The long-term effects of exposure on the brain were assessed by measuring ∆FosB protein levels in the amygdala and hippocampus, two areas of the brain involved in PTSD in humans. The amygdala is responsible for fear processing and the acquisition and expression of fear memories, the team explains, whereas the hippocampus is involved in memory formation. ∆FosB is a transcription factor, meaning it can turn other genes on or off. It is “unusually stable” for a transcription factor (i.e. has long-lasting effects) and, among other things, is known to promote resistance to the consequences of chronic stress.
Zanette’s team is the first to show that the effects of predator exposure on the neural pathways that govern fear in animals can persist far beyond the initial ‘fight or flight’ response. They showed that this response remains measurable over one week later even for animals that have been allowed a peaceful, quality life after exposure.
They explain that retaining a powerful and enduring memory of a life-threatening predator encounter might seem crippling, but it’s actually evolutionarily-rewarding if it helps the individual avoid such events in the future. The team says their findings support the view that PTSD is the cost of inheriting an evolutionarily primitive mechanism that prioritizes survival over the quality of life.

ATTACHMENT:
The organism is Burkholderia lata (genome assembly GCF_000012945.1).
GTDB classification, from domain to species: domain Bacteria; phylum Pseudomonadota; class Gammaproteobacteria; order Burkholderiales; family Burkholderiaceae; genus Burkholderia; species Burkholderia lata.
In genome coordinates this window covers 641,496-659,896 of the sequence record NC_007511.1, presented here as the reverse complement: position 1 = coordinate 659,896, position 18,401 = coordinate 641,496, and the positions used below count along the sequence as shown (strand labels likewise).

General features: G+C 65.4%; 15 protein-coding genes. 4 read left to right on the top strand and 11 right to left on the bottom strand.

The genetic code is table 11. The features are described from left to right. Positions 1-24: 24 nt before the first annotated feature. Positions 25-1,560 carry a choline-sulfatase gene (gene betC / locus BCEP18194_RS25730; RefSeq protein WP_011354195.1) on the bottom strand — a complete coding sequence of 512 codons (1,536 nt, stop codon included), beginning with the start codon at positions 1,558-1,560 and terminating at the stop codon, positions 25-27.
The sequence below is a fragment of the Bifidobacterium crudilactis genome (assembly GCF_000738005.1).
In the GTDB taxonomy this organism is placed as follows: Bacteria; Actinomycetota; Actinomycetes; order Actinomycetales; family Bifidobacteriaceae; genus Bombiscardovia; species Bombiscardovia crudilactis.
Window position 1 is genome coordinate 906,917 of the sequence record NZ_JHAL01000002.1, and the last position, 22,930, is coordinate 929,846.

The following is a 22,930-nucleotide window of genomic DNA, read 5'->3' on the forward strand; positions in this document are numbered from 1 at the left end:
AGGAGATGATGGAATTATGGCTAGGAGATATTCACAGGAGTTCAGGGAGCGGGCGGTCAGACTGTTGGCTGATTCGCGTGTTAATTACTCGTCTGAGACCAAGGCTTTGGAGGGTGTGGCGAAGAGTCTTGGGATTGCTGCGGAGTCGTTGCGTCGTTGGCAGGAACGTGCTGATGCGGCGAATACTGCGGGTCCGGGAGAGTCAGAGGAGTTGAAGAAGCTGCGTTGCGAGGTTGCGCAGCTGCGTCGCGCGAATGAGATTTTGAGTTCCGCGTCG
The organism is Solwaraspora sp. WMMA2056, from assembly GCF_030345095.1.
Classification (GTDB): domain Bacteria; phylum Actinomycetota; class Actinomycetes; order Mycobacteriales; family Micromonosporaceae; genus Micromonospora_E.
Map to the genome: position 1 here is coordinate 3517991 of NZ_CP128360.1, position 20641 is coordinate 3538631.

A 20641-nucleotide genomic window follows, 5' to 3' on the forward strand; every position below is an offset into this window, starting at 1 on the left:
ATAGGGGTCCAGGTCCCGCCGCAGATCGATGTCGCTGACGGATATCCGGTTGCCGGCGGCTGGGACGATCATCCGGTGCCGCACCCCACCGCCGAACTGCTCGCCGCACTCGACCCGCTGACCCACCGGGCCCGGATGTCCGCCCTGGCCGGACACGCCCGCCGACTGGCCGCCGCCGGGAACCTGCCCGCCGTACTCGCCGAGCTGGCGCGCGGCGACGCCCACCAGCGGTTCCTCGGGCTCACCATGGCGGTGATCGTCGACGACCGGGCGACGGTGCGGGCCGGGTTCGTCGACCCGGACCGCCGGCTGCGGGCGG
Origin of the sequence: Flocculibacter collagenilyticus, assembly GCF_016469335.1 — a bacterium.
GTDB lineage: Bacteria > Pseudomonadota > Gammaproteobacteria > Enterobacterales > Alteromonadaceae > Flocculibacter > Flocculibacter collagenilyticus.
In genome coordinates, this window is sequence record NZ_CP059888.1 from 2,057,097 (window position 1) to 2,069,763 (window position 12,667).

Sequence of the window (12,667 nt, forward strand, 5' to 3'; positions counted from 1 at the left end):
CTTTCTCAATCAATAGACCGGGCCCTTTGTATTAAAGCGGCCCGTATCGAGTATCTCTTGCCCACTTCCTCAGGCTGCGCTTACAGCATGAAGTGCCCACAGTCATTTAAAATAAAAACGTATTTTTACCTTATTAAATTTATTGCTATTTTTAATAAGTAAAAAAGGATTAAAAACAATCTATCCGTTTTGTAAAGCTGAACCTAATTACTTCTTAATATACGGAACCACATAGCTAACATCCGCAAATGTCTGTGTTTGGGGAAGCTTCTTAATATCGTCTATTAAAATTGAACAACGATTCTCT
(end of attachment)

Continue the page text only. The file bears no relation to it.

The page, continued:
The results suggest predator exposure could impair the behavior of prey species much more, and for longer than previously assumed. They also tie in well with past research in which Zanette and her collaborators show that scared parents are less able to care for their young.
The paper “Predator-induced fear causes PTSD-like changes in the brains and behaviour of wild animals” has been published in the journal Scientific Reports.
It’s common for people who have lived through traumatic experiences to report trouble sleeping and constant feelings of anxiety. According to new research, people with post-traumatic stress disorder (PTSD) might benefit from high-intensity resistance training — in other words, weightlifting or strength training — which was found to reduce anxiety and improve sleep quality.